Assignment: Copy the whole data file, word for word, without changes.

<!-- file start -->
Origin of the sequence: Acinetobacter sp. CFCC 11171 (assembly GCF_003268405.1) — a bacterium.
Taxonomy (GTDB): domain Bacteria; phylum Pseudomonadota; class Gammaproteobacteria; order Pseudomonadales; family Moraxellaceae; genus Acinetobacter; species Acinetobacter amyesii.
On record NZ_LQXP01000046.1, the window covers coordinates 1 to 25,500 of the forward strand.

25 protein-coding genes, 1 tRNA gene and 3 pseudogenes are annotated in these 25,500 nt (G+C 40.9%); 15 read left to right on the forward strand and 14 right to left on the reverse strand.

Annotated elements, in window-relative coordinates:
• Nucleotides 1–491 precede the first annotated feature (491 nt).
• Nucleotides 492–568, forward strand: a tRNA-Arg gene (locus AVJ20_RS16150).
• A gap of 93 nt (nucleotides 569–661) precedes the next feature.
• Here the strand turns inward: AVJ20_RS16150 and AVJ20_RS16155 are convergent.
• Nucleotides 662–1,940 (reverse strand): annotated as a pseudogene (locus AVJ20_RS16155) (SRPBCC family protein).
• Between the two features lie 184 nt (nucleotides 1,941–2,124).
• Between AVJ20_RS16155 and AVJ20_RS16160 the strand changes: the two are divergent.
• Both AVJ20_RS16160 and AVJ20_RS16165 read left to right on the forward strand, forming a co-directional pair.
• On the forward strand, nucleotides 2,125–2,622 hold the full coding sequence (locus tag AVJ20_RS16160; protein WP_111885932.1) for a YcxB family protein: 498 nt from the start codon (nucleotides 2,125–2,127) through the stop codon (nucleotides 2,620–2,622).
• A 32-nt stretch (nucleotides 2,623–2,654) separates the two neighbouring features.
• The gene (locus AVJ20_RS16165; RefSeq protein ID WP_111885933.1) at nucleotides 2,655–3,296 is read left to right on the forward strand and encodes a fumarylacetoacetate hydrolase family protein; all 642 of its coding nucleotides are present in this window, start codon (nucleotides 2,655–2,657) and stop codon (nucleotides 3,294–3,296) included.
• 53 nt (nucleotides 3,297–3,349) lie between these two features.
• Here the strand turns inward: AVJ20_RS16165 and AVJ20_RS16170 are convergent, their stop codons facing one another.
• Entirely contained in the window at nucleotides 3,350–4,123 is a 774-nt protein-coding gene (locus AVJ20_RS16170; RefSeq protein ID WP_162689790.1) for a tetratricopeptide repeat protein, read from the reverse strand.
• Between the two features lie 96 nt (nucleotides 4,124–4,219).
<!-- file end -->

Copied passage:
Origin of the sequence: Acinetobacter sp. CFCC 11171 (assembly GCF_003268405.1) — a bacterium.
Taxonomy (GTDB): domain Bacteria; phylum Pseudomonadota; class Gammaproteobacteria; order Pseudomonadales; family Moraxellaceae; genus Acinetobacter; species Acinetobacter amyesii.
On record NZ_LQXP01000046.1, the window covers coordinates 1 to 25,500 of the forward strand.

25 protein-coding genes, 1 tRNA gene and 3 pseudogenes are annotated in these 25,500 nt (G+C 40.9%); 15 read left to right on the forward strand and 14 right to left on the reverse strand.

Annotated elements, in window-relative coordinates:
• Nucleotides 1–491 precede the first annotated feature (491 nt).
• Nucleotides 492–568, forward strand: a tRNA-Arg gene (locus AVJ20_RS16150).
• A gap of 93 nt (nucleotides 569–661) precedes the next feature.
• Here the strand turns inward: AVJ20_RS16150 and AVJ20_RS16155 are convergent.
• Nucleotides 662–1,940 (reverse strand): annotated as a pseudogene (locus AVJ20_RS16155) (SRPBCC family protein).
• Between the two features lie 184 nt (nucleotides 1,941–2,124).
• Between AVJ20_RS16155 and AVJ20_RS16160 the strand changes: the two are divergent.
• Both AVJ20_RS16160 and AVJ20_RS16165 read left to right on the forward strand, forming a co-directional pair.
• On the forward strand, nucleotides 2,125–2,622 hold the full coding sequence (locus tag AVJ20_RS16160; protein WP_111885932.1) for a YcxB family protein: 498 nt from the start codon (nucleotides 2,125–2,127) through the stop codon (nucleotides 2,620–2,622).
• A 32-nt stretch (nucleotides 2,623–2,654) separates the two neighbouring features.
• The gene (locus AVJ20_RS16165; RefSeq protein ID WP_111885933.1) at nucleotides 2,655–3,296 is read left to right on the forward strand and encodes a fumarylacetoacetate hydrolase family protein; all 642 of its coding nucleotides are present in this window, start codon (nucleotides 2,655–2,657) and stop codon (nucleotides 3,294–3,296) included.
• 53 nt (nucleotides 3,297–3,349) lie between these two features.
• Here the strand turns inward: AVJ20_RS16165 and AVJ20_RS16170 are convergent, their stop codons facing one another.
• Entirely contained in the window at nucleotides 3,350–4,123 is a 774-nt protein-coding gene (locus AVJ20_RS16170; RefSeq protein ID WP_162689790.1) for a tetratricopeptide repeat protein, read from the reverse strand.
• Between the two features lie 96 nt (nucleotides 4,124–4,219).